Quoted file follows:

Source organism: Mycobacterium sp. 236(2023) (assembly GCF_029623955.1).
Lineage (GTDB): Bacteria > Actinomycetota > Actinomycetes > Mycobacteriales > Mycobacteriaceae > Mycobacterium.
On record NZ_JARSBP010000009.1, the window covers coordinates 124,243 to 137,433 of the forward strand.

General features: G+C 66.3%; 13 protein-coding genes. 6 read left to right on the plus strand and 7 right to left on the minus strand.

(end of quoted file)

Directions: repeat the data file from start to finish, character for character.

Source organism: Mycobacterium sp. 236(2023) (assembly GCF_029623955.1).
Lineage (GTDB): Bacteria > Actinomycetota > Actinomycetes > Mycobacteriales > Mycobacteriaceae > Mycobacterium.
On record NZ_JARSBP010000009.1, the window covers coordinates 124,243 to 137,433 of the forward strand.

General features: G+C 66.3%; 13 protein-coding genes. 6 read left to right on the plus strand and 7 right to left on the minus strand.